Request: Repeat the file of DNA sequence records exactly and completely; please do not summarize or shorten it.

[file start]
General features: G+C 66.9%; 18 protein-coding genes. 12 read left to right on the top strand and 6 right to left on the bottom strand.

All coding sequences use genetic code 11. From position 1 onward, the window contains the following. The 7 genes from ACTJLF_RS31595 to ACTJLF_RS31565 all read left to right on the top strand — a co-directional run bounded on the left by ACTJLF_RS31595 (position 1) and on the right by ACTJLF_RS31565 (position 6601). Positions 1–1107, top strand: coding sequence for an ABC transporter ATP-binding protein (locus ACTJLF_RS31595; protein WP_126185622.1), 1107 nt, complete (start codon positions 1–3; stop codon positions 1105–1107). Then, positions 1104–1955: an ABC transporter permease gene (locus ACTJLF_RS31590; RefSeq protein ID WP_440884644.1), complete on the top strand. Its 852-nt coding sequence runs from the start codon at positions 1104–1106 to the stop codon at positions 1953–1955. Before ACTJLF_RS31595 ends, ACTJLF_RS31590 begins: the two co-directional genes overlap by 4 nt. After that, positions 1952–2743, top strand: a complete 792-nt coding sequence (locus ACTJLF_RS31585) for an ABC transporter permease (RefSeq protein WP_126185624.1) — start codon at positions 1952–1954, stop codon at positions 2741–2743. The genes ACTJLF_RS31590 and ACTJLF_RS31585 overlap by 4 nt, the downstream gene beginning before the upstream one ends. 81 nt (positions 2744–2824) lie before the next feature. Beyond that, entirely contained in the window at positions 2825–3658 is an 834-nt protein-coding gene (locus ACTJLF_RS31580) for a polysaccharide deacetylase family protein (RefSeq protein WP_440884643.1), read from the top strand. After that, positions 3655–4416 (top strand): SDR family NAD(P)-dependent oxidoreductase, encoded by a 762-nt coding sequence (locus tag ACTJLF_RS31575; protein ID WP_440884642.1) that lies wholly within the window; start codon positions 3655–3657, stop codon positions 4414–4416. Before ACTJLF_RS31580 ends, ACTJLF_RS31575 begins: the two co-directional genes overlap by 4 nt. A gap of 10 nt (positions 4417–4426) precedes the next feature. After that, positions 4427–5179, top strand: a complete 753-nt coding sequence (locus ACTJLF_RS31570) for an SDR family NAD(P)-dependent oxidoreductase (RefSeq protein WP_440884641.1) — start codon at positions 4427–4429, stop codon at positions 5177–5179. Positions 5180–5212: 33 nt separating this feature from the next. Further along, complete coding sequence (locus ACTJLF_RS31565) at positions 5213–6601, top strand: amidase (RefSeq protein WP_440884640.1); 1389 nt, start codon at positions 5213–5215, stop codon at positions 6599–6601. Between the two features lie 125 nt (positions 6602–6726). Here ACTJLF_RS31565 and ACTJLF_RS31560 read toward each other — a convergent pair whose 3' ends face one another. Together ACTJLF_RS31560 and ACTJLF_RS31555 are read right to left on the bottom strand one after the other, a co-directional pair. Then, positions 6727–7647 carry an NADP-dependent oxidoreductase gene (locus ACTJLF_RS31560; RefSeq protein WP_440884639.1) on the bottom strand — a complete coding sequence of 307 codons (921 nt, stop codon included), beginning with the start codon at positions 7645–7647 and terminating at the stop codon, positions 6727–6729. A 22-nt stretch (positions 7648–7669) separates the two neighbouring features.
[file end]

General features: G+C 66.9%; 18 protein-coding genes. 12 read left to right on the top strand and 6 right to left on the bottom strand.

All coding sequences use genetic code 11. From position 1 onward, the window contains the following. The 7 genes from ACTJLF_RS31595 to ACTJLF_RS31565 all read left to right on the top strand — a co-directional run bounded on the left by ACTJLF_RS31595 (position 1) and on the right by ACTJLF_RS31565 (position 6601). Positions 1–1107, top strand: coding sequence for an ABC transporter ATP-binding protein (locus ACTJLF_RS31595; protein WP_126185622.1), 1107 nt, complete (start codon positions 1–3; stop codon positions 1105–1107). Then, positions 1104–1955: an ABC transporter permease gene (locus ACTJLF_RS31590; RefSeq protein ID WP_440884644.1), complete on the top strand. Its 852-nt coding sequence runs from the start codon at positions 1104–1106 to the stop codon at positions 1953–1955. Before ACTJLF_RS31595 ends, ACTJLF_RS31590 begins: the two co-directional genes overlap by 4 nt. After that, positions 1952–2743, top strand: a complete 792-nt coding sequence (locus ACTJLF_RS31585) for an ABC transporter permease (RefSeq protein WP_126185624.1) — start codon at positions 1952–1954, stop codon at positions 2741–2743. The genes ACTJLF_RS31590 and ACTJLF_RS31585 overlap by 4 nt, the downstream gene beginning before the upstream one ends. 81 nt (positions 2744–2824) lie before the next feature. Beyond that, entirely contained in the window at positions 2825–3658 is an 834-nt protein-coding gene (locus ACTJLF_RS31580) for a polysaccharide deacetylase family protein (RefSeq protein WP_440884643.1), read from the top strand. After that, positions 3655–4416 (top strand): SDR family NAD(P)-dependent oxidoreductase, encoded by a 762-nt coding sequence (locus tag ACTJLF_RS31575; protein ID WP_440884642.1) that lies wholly within the window; start codon positions 3655–3657, stop codon positions 4414–4416. Before ACTJLF_RS31580 ends, ACTJLF_RS31575 begins: the two co-directional genes overlap by 4 nt. A gap of 10 nt (positions 4417–4426) precedes the next feature. After that, positions 4427–5179, top strand: a complete 753-nt coding sequence (locus ACTJLF_RS31570) for an SDR family NAD(P)-dependent oxidoreductase (RefSeq protein WP_440884641.1) — start codon at positions 4427–4429, stop codon at positions 5177–5179. Positions 5180–5212: 33 nt separating this feature from the next. Further along, complete coding sequence (locus ACTJLF_RS31565) at positions 5213–6601, top strand: amidase (RefSeq protein WP_440884640.1); 1389 nt, start codon at positions 5213–5215, stop codon at positions 6599–6601. Between the two features lie 125 nt (positions 6602–6726). Here ACTJLF_RS31565 and ACTJLF_RS31560 read toward each other — a convergent pair whose 3' ends face one another. Together ACTJLF_RS31560 and ACTJLF_RS31555 are read right to left on the bottom strand one after the other, a co-directional pair. Then, positions 6727–7647 carry an NADP-dependent oxidoreductase gene (locus ACTJLF_RS31560; RefSeq protein WP_440884639.1) on the bottom strand — a complete coding sequence of 307 codons (921 nt, stop codon included), beginning with the start codon at positions 7645–7647 and terminating at the stop codon, positions 6727–6729. A 22-nt stretch (positions 7648–7669) separates the two neighbouring features.